- TEEN SPACE
Root of Gang Violence: Respect - 10.27.02
Peter Ward, Lowell Sun Staff
It can start with something as simple as a nasty stare or disrepectful comment, then escalate into violence. While gang battles in other cities may start from turf wars or drug dealing, Lowell's start with something as simple as a question of respect, former gang members and those pushing for peace say. "We've talked about this, and everyone's on the same page. It's over colors," says Gregg Croteau, executive director of the *United* *Teen* *Equality* *Center*. "That's really the essence of what's been happening. It's not that deep. We don't see it over drugs or territory."
Former gang members say Lowell's gangs thrive by providing a sense of belonging and camaraderie.
UTEC has convened a Peace Team of former gang members whose twofold purpose will be to mediate differences among gangs and to show gang members there are less destructive ways to find social and emotional fulfillment.
UTEC has mediated in a dozen disputes, most of which occurred before they ended in violence. While a violent remedy is serious, the cause of the dispute seems less so.
Lowell's three major gangs in represented by the colors, red, gray and blue. Each gang has subset gangs.
Here's what a half-dozen now-retired gang members, who agreed to be interviewed if their names weren't used, talked yesterday about gangs operating in Lowell:
Lowell's gangs as entities don't sell drugs.
While some Southeast Asian gangs in California fight over drugs and territory, Lowell isn't textbook.
Several members smiled or shook their heads when told about the City Council's request of police to make more use of the federal Drug Enforcement Administration and Naturalization and Immigration Service.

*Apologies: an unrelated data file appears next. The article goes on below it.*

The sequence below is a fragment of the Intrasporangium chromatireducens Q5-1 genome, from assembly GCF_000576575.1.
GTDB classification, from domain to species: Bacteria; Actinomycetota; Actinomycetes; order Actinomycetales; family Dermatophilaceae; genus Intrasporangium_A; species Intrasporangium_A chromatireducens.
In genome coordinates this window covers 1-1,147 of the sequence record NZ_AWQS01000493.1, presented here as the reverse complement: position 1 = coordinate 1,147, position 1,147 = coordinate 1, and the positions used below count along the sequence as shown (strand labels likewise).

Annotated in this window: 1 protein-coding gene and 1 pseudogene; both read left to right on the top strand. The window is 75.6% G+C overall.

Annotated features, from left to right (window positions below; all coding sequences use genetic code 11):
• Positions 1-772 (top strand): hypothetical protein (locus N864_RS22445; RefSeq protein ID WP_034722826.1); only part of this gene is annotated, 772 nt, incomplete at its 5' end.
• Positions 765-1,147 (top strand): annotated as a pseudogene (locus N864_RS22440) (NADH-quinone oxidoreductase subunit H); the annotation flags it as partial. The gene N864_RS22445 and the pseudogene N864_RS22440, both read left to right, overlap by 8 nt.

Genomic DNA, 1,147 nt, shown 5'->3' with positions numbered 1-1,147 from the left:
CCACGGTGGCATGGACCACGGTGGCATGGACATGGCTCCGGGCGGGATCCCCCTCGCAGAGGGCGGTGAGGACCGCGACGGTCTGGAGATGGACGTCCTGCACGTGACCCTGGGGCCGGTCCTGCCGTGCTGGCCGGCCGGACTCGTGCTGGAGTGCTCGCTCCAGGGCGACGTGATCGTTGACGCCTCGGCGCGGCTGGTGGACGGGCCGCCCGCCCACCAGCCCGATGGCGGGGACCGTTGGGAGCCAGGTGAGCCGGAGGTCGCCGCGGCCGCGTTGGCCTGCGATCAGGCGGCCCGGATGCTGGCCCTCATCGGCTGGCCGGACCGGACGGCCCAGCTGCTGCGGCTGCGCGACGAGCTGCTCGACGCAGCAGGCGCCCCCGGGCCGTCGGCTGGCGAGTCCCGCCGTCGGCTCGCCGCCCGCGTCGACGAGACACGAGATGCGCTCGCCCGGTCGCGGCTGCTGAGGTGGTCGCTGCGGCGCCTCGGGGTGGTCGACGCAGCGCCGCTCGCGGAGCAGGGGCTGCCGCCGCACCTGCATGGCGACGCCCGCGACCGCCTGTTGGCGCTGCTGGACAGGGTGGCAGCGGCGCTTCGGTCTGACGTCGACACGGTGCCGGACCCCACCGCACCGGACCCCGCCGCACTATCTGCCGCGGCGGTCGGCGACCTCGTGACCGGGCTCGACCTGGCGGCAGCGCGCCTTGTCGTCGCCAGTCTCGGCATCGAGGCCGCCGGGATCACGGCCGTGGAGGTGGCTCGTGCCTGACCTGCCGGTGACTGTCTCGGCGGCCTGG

"It's not about drugs. Gangs don't fight over drugs," says a 20-year-old past gang member.
Gang members have shown they can settle differences with words rather than fisticuffs or weapons.
UTEC has helped mediate a dozen disputes over the past three months, Croteau says.
"We've been able to intervene, get between, and bring people to the center and stop it. It's not always a given that the only way is fighting," he says.
Gangs provide family structure that young boys lack but subconsciously desire or need.
"Love, support, acceptance," a former member says, explaining why he joined.
"I wanted to be with the kids I hung around with. It wasn't like I chose red colors or like, 'Red or gray is better.' And it's not to break rules or break the law. It's basically to be with the kids you hung around with on the block."
"Like, I never had an older brother," says another former member. "A bunch of friends grew up in the same neighborhood and want to build a family, a brotherhood. I was nothing (before I joined). I started hanging out. I wanted to be involved, build a relationship and trust with one another."
Another says, "My family came to America from Cambodia and had to adapt to American life and it was hard for them. As soon as they came, they went for jobs right away (leaving home for long periods of the day or night)."
He says the children of immigrants grew up speaking English, however, which created a communication gap of sorts, as well as cultural gap, and left children as the family's de facto authority. In addition, older gang members might speak on Khmer.
"It's where I learned to speak fluent Cambodian from them," he says.
A 16-year-old who joined a gang three years ago but is now out, says young boys feel "insecure, they just want to be heard."
"They may have low self-esteem, where they feel they have nothing to lose," says another teen.
Gangs often require a brutal initiation in which several members beat up a recruit who wants to join.
How well the recruit handles himself if he puts up a good fight or can get back on his feet, for instance lets gang leaders assess his toughness.
"If you've got heart, you're all right, and I was scrawny," a former member says as others laughed understandingly.
Active members sometimes voluntarily leave a gang.
That doesn't happen often unless a gang member is older, in his mid-20s, for example, or gets married. There are usually no ramifications for leaving unless the member starts showing up with members of a rival gang. That can cause trouble.
The number of leaders within a gang varies.
It's often unclear to ordinary members who made a particular decision or why. Communication is often poor between gangs and among same gang members.
"Lots of rumors," says a past member.
Good-paying jobs, especially in the summer, would ease the situation.
"Seems like every day, someone gang or no gang comes up to me, 'Yo, can you hook me up with a job?' As a city, this is an opportunity," says Croteau of UTEC. "Next summer, it's time to invest in jobs."
Peter Ward's e-mail address is email@example.com